We want our children to be well rounded. We want them to enjoy sports, music, art, scouts, dance, or whatever else we think would benefit them by helping to build skills such as self-confidence (or maybe even get them that college scholarship). But children can only do so much, and the same goes for parents. There are a million choices in extracurricular activities, but only so many hours in the day.

How Much Is Too Much?

There is a definite limit to how many activities children can handle. KidsHealth.org polled a group of 882 children ages 9-13 about how busy they are. An astounding 90% of the children said they feel stressed because they are too busy. And 24% of those children said they feel stressed all the time. Could your child feel the same?

Melanie Coughlin, M.A., a licensed marriage and family therapist, told Psychology Today,

"Many children today don't have time to breathe. Parents think their kids will grow up and remember all the wonderful activities they were involved in, (but they) will remember how exhausted they were and how their parents were constantly yelling at them to hurry up and get ready for the next activity."

That's why, according to the American Academy of Pediatrics (AAP), downtime, family time, and child-driven free play are essential to children, allowing them to be creative and develop their imagination, dexterity, and physical cognitive, and emotional strength. In fact, the AAP says free play is vital to healthy brain development.

The AAP points out that a fast-paced life full of activities creates anxiety and depression for some children. It is up to parents to find the balance for their children — allowing them to be successful and enjoy their childhood at the same time. If you notice that your child is stressed, irritable, over-tired, or falling behind in school, it is time to cut out some of her activities to allow for more down time and free play.

How to Choose Extracurriculars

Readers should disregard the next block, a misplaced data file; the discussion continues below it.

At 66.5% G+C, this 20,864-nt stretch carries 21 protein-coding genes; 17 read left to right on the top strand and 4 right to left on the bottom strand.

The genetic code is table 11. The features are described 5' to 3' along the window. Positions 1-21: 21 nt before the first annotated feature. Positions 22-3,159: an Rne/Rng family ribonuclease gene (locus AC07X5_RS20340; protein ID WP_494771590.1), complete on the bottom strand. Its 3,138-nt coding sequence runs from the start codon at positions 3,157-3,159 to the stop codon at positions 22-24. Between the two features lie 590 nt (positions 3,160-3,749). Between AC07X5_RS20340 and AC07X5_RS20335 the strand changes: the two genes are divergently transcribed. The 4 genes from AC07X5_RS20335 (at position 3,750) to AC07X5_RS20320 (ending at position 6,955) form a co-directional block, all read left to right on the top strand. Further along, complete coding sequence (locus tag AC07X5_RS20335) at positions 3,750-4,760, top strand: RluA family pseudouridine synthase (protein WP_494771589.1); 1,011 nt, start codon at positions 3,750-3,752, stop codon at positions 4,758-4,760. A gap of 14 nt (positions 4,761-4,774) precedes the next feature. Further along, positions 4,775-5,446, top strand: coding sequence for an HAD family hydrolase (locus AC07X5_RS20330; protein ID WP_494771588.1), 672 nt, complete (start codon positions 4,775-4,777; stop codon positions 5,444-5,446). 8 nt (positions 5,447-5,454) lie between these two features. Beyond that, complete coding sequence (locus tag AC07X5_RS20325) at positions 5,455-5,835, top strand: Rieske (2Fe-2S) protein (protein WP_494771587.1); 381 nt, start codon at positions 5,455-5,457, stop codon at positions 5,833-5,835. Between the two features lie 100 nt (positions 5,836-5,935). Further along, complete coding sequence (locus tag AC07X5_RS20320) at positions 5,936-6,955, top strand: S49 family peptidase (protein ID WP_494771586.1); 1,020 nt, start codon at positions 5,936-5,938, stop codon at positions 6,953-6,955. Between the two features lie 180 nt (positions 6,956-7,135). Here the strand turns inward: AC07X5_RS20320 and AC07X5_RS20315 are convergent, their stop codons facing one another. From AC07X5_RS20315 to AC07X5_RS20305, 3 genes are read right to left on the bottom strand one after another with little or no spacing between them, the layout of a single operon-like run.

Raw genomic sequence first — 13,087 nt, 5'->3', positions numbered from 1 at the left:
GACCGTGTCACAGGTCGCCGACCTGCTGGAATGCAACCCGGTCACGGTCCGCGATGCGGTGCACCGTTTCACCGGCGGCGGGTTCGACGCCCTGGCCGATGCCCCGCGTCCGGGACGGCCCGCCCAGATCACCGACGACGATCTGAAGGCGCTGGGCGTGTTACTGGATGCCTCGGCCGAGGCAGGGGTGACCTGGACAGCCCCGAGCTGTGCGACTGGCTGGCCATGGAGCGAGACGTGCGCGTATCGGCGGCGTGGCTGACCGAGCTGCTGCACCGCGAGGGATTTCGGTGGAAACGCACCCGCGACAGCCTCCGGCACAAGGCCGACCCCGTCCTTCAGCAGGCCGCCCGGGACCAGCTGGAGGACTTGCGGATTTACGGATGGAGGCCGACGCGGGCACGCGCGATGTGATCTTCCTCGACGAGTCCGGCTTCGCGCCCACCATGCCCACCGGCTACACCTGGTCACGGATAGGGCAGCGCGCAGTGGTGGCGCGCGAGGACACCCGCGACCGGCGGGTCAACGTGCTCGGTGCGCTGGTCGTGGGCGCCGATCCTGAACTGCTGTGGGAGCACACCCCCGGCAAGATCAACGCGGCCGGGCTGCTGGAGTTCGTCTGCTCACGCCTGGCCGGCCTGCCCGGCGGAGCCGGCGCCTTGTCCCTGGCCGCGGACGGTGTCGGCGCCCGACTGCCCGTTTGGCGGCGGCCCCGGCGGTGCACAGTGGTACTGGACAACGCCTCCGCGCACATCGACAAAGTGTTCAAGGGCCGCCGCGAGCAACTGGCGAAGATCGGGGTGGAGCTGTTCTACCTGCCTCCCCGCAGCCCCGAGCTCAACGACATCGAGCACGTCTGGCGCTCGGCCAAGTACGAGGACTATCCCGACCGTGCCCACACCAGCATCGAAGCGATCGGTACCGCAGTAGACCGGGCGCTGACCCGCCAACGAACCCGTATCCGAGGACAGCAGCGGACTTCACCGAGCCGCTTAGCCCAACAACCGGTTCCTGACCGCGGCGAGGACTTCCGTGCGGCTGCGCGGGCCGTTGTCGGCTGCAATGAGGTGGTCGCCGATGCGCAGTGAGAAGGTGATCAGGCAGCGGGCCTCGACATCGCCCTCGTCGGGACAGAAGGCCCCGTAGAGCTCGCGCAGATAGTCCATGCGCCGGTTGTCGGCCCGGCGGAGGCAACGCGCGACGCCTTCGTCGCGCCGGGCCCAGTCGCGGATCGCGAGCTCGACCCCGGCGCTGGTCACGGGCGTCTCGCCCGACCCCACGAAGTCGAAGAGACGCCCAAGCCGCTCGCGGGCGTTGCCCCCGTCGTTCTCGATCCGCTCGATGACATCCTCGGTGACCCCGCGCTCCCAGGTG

According to The Centers for Youth and Families, choosing your child's activities is a balancing act. The number of activities and which activities your child participates in will depend entirely on your child. Sit down with the calendar and make a schedule that works for everyone. Then, enroll your child in one or two activities that work with your schedule and that your child actually wants to do. Don't force her to try something she doesn't really want to try, as that can lead to frustration and resentment. Make sure there your child's schedule allows for a bit of free time each day.

After a month, review your schedule and talk to your child about her activities. Make sure she has enough down time and family time, and that her academics aren't suffering. Find out if she wants to continue with her activities. If all is well, she may even be able to add in another activity she is interested in. Continue to check in monthly to make sure she isn't overwhelmed or stressed. Use this time to help teach her about time management and prioritizing. Remember, school comes first.

Once your child's life is more balanced, yours will be too. You'll have more time to relax, more time to be a family, and probably more cash in your pocket too.